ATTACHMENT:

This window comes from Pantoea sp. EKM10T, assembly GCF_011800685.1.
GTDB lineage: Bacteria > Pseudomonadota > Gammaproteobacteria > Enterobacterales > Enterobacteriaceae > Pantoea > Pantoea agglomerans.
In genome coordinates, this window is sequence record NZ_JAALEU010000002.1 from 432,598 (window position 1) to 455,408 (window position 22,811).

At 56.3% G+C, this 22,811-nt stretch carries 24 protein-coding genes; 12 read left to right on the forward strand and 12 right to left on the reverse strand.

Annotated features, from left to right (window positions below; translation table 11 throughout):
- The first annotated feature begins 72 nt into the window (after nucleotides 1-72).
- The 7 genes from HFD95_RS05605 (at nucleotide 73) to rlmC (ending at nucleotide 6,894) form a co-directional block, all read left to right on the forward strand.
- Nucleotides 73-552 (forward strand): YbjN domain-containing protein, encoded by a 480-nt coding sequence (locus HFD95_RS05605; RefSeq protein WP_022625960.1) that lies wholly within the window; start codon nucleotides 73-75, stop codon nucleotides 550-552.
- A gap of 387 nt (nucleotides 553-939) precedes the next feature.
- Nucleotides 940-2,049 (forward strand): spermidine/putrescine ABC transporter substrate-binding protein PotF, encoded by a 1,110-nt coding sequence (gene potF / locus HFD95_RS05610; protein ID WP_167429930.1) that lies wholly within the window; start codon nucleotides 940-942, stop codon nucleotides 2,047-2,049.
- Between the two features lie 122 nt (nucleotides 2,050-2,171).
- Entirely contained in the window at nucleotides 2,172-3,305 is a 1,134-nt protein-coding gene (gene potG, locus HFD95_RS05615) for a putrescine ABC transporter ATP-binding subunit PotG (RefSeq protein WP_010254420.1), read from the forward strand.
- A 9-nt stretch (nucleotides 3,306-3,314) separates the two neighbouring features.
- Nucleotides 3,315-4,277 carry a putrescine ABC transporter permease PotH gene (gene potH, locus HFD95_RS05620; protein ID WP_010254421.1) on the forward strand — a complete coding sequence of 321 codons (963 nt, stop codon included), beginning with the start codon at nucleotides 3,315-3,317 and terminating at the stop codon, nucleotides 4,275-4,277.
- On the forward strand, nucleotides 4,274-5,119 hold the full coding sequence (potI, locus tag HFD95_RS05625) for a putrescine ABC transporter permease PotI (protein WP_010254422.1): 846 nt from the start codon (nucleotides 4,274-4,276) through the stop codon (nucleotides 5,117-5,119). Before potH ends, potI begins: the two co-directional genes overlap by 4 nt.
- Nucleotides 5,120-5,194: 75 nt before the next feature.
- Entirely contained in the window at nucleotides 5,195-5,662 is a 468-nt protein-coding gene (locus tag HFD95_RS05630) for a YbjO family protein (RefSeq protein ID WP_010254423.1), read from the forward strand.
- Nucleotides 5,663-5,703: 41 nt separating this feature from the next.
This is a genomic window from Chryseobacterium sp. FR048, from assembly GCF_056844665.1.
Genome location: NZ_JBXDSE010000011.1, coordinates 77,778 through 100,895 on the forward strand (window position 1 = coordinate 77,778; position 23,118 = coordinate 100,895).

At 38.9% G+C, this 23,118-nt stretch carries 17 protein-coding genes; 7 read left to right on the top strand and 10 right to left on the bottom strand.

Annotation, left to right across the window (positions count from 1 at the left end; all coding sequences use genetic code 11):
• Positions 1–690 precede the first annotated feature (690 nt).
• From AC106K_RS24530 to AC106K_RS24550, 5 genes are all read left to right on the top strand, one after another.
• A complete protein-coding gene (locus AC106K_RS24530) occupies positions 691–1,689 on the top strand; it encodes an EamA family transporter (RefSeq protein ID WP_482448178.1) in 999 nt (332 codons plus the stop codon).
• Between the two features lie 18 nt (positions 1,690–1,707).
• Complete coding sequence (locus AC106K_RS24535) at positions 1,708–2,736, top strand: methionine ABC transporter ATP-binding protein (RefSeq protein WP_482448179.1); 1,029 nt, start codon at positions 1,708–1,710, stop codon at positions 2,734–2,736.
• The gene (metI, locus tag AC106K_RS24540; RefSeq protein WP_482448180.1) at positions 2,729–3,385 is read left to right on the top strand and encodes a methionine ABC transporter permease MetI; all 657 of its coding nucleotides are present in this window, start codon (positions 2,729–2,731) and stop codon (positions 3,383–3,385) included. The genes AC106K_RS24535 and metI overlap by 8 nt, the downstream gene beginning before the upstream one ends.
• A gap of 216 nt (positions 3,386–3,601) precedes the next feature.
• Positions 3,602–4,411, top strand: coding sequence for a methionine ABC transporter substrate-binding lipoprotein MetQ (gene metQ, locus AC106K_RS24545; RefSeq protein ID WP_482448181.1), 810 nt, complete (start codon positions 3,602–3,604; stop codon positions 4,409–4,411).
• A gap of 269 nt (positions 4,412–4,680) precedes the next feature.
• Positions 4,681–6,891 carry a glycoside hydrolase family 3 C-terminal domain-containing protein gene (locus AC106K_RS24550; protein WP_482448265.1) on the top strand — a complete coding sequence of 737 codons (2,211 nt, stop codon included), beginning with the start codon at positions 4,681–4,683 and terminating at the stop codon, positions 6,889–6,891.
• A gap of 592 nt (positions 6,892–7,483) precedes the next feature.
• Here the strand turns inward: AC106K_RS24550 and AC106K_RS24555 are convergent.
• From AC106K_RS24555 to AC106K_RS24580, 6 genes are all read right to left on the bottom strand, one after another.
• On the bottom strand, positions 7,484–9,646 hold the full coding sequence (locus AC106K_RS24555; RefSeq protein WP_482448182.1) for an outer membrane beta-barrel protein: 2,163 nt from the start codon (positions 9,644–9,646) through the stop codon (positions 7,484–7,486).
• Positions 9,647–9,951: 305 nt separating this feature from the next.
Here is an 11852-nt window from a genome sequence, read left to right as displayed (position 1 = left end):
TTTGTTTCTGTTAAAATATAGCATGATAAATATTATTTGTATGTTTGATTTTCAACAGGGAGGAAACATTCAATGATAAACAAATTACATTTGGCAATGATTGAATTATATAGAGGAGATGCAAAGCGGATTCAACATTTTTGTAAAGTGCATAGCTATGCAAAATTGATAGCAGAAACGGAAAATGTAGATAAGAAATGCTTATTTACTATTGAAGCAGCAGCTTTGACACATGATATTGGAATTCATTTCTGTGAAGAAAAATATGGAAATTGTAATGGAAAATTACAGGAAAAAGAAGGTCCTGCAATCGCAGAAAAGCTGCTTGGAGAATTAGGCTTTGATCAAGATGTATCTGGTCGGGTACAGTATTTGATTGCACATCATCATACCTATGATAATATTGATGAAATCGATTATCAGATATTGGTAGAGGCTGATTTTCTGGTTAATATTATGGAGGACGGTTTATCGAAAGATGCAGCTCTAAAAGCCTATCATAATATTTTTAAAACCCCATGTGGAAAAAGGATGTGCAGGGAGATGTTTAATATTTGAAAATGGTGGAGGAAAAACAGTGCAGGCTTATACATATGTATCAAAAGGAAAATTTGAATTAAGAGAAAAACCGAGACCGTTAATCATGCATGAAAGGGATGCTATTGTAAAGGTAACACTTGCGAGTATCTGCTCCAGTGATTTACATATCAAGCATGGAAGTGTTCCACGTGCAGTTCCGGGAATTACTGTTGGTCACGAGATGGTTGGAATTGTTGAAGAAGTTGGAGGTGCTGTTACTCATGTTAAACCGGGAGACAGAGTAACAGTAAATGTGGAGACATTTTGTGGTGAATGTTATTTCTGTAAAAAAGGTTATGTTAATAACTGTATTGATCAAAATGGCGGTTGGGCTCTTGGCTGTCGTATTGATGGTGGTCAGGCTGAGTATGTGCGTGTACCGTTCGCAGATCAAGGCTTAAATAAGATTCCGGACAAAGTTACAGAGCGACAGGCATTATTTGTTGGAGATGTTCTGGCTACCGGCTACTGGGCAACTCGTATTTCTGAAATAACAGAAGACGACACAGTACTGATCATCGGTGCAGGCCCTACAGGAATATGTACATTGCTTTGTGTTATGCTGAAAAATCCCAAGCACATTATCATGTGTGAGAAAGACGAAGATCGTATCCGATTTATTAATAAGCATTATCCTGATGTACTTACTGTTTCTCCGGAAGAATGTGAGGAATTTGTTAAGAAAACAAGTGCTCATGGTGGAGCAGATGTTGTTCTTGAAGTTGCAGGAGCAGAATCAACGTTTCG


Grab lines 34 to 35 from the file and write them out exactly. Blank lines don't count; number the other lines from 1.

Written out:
• Here the strand turns inward: AC106K_RS24550 and AC106K_RS24555 are convergent.
• From AC106K_RS24555 to AC106K_RS24580, 6 genes are all read right to left on the bottom strand, one after another.